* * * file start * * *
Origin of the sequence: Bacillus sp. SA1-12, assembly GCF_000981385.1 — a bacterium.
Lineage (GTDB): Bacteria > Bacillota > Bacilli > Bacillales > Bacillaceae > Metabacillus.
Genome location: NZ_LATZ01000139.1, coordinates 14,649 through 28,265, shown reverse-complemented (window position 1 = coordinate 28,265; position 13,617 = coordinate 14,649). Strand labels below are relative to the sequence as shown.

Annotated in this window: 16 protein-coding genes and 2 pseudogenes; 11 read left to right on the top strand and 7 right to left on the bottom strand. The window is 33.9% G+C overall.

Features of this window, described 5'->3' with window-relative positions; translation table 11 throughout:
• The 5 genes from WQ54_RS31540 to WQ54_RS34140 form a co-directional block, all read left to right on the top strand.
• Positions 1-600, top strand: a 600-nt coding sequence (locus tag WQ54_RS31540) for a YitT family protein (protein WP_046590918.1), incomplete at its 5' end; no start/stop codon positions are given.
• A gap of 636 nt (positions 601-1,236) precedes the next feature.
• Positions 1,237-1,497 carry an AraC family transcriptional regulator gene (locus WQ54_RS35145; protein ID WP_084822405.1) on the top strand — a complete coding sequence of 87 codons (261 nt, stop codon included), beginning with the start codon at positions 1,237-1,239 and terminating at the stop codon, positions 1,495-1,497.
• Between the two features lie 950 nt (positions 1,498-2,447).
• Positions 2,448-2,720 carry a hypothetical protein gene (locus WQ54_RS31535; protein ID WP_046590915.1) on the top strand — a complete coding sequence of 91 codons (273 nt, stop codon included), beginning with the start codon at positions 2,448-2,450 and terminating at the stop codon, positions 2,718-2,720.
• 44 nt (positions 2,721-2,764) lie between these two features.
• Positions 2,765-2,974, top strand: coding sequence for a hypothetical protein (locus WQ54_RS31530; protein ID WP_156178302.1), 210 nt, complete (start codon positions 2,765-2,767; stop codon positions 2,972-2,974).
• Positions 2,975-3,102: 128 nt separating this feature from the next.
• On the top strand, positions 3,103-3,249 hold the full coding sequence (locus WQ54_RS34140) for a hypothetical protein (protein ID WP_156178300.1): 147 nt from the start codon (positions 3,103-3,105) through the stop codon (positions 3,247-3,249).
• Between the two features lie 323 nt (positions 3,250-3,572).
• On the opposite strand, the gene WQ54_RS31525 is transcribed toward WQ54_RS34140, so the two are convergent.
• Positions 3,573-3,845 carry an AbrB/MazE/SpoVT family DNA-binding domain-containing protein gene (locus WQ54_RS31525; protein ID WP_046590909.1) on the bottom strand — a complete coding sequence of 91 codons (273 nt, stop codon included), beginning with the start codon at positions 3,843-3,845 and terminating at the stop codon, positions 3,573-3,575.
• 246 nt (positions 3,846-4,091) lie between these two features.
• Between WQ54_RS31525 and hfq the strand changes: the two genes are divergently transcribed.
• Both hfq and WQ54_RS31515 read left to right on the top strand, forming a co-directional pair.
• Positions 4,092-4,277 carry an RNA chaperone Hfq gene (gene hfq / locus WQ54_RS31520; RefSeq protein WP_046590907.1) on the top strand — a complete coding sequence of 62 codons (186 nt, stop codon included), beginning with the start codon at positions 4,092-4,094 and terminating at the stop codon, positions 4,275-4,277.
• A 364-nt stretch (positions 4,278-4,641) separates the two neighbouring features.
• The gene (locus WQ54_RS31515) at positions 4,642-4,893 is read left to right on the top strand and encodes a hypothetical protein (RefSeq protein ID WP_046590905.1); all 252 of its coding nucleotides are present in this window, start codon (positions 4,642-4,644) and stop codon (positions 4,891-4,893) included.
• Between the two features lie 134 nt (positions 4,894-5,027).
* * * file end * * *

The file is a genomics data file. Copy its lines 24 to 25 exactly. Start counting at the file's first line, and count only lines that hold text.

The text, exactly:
• The gene (locus WQ54_RS31515) at positions 4,642-4,893 is read left to right on the top strand and encodes a hypothetical protein (RefSeq protein ID WP_046590905.1); all 252 of its coding nucleotides are present in this window, start codon (positions 4,642-4,644) and stop codon (positions 4,891-4,893) included.
• Between the two features lie 134 nt (positions 4,894-5,027).